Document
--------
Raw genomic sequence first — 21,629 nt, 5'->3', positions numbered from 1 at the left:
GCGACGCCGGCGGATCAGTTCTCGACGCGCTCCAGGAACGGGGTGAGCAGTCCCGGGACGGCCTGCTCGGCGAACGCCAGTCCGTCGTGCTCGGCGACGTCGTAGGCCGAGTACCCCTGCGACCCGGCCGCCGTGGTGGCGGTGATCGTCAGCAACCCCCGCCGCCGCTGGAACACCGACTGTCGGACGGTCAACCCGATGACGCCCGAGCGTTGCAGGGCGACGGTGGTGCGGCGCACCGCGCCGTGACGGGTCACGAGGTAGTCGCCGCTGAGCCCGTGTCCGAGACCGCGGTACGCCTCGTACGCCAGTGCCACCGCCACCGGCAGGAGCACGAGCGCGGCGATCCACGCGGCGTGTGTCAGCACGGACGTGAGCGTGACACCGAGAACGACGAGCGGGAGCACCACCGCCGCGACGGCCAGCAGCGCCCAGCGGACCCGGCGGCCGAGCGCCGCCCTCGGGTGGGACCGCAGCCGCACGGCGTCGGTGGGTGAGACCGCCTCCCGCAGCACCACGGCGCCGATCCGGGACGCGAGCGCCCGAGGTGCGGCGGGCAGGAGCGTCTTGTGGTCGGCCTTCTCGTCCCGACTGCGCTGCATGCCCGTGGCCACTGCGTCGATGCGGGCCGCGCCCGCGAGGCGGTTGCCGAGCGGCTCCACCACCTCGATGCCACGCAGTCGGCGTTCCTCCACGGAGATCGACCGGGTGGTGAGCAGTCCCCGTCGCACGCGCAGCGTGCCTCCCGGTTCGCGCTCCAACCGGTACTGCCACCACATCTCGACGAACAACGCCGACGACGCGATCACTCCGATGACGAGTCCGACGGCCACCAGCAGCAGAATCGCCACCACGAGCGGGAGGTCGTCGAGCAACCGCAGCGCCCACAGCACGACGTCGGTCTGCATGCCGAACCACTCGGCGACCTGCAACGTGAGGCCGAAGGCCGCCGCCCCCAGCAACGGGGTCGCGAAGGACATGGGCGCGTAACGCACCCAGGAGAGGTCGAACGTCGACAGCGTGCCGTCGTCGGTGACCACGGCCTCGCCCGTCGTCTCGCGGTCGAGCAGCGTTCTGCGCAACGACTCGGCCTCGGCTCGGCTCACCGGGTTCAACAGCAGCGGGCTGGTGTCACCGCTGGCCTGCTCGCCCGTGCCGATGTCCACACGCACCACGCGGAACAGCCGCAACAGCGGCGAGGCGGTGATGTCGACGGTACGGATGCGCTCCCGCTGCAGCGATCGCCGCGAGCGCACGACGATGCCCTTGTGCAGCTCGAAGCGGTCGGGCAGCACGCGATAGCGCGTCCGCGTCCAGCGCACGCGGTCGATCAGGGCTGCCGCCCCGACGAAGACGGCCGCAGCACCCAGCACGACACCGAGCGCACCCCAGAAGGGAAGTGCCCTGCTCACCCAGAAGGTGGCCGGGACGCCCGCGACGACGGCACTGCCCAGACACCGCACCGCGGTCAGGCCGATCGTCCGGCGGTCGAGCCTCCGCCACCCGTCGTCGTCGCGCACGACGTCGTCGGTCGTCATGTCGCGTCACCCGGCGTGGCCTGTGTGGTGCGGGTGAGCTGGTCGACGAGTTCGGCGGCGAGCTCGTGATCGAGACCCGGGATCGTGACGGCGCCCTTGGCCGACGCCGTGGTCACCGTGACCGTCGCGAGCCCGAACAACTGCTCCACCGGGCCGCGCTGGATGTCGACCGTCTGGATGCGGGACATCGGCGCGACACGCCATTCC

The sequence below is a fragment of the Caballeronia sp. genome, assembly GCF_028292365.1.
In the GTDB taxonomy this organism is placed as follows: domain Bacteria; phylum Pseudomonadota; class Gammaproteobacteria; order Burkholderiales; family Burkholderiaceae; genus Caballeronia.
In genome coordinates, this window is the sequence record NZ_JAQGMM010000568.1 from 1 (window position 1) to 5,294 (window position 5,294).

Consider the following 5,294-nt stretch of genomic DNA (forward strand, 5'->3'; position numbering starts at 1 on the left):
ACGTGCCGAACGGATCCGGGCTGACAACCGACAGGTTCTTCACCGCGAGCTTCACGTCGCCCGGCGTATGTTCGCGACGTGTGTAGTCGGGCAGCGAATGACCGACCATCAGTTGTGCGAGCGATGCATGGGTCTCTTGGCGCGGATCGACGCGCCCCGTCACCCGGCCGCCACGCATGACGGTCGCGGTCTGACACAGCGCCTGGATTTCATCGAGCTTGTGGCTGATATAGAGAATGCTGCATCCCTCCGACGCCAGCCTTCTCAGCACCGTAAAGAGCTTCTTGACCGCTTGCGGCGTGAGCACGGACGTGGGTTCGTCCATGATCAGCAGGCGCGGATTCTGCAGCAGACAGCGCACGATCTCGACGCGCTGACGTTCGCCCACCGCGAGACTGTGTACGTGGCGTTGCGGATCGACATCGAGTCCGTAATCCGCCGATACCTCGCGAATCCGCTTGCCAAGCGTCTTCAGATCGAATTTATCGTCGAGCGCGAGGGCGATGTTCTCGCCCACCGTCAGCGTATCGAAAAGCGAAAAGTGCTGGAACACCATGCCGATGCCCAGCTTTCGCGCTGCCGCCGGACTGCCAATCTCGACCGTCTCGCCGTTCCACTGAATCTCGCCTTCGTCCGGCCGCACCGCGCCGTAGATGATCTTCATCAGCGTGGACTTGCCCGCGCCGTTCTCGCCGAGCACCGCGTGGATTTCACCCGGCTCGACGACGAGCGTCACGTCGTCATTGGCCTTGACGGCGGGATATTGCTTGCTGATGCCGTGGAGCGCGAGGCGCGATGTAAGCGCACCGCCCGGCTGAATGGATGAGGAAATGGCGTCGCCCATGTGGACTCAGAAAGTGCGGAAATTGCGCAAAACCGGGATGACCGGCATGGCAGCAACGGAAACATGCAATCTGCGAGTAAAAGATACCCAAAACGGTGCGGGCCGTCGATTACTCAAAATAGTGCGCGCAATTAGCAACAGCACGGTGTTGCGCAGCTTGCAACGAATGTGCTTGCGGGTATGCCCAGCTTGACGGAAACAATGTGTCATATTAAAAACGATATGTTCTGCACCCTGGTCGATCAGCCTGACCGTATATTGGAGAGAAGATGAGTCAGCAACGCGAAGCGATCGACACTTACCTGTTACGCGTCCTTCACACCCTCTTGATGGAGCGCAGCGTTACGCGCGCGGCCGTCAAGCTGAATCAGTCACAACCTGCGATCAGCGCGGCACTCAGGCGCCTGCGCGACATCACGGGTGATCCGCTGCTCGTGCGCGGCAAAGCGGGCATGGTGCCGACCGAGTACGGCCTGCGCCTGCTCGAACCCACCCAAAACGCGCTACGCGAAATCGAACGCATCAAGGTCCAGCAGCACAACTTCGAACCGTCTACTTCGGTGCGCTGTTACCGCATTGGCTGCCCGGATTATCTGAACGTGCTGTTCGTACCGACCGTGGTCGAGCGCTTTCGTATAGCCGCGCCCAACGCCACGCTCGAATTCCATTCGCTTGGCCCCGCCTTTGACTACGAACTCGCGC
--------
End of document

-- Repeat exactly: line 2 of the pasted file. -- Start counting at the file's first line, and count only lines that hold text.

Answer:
GCGACGCCGGCGGATCAGTTCTCGACGCGCTCCAGGAACGGGGTGAGCAGTCCCGGGACGGCCTGCTCGGCGAACGCCAGTCCGTCGTGCTCGGCGACGTCGTAGGCCGAGTACCCCTGCGACCCGGCCGCCGTGGTGGCGGTGATCGTCAGCAACCCCCGCCGCCGCTGGAACACCGACTGTCGGACGGTCAACCCGATGACGCCCGAGCGTTGCAGGGCGACGGTGGTGCGGCGCACCGCGCCGTGACGGGTCACGAGGTAGTCGCCGCTGAGCCCGTGTCCGAGACCGCGGTACGCCTCGTACGCCAGTGCCACCGCCACCGGCAGGAGCACGAGCGCGGCGATCCACGCGGCGTGTGTCAGCACGGACGTGAGCGTGACACCGAGAACGACGAGCGGGAGCACCACCGCCGCGACGGCCAGCAGCGCCCAGCGGACCCGGCGGCCGAGCGCCGCCCTCGGGTGGGACCGCAGCCGCACGGCGTCGGTGGGTGAGACCGCCTCCCGCAGCACCACGGCGCCGATCCGGGACGCGAGCGCCCGAGGTGCGGCGGGCAGGAGCGTCTTGTGGTCGGCCTTCTCGTCCCGACTGCGCTGCATGCCCGTGGCCACTGCGTCGATGCGGGCCGCGCCCGCGAGGCGGTTGCCGAGCGGCTCCACCACCTCGATGCCACGCAGTCGGCGTTCCTCCACGGAGATCGACCGGGTGGTGAGCAGTCCCCGTCGCACGCGCAGCGTGCCTCCCGGTTCGCGCTCCAACCGGTACTGCCACCACATCTCGACGAACAACGCCGACGACGCGATCACTCCGATGACGAGTCCGACGGCCACCAGCAGCAGAATCGCCACCACGAGCGGGAGGTCGTCGAGCAACCGCAGCGCCCACAGCACGACGTCGGTCTGCATGCCGAACCACTCGGCGACCTGCAACGTGAGGCCGAAGGCCGCCGCCCCCAGCAACGGGGTCGCGAAGGACATGGGCGCGTAACGCACCCAGGAGAGGTCGAACGTCGACAGCGTGCCGTCGTCGGTGACCACGGCCTCGCCCGTCGTCTCGCGGTCGAGCAGCGTTCTGCGCAACGACTCGGCCTCGGCTCGGCTCACCGGGTTCAACAGCAGCGGGCTGGTGTCACCGCTGGCCTGCTCGCCCGTGCCGATGTCCACACGCACCACGCGGAACAGCCGCAACAGCGGCGAGGCGGTGATGTCGACGGTACGGATGCGCTCCCGCTGCAGCGATCGCCGCGAGCGCACGACGATGCCCTTGTGCAGCTCGAAGCGGTCGGGCAGCACGCGATAGCGCGTCCGCGTCCAGCGCACGCGGTCGATCAGGGCTGCCGCCCCGACGAAGACGGCCGCAGCACCCAGCACGACACCGAGCGCACCCCAGAAGGGAAGTGCCCTGCTCACCCAGAAGGTGGCCGGGACGCCCGCGACGACGGCACTGCCCAGACACCGCACCGCGGTCAGGCCGATCGTCCGGCGGTCGAGCCTCCGCCACCCGTCGTCGTCGCGCACGACGTCGTCGGTCGTCATGTCGCGTCACCCGGCGTGGCCTGTGTGGTGCGGGTGAGCTGGTCGACGAGTTCGGCGGCGAGCTCGTGATCGAGACCCGGGATCGTGACGGCGCCCTTGGCCGACGCCGTGGTCACCGTGACCGTCGCGAGCCCGAACAACTGCTCCACCGGGCCGCGCTGGATGTCGACCGTCTGGATGCGGGACATCGGCGCGACACGCCATTCC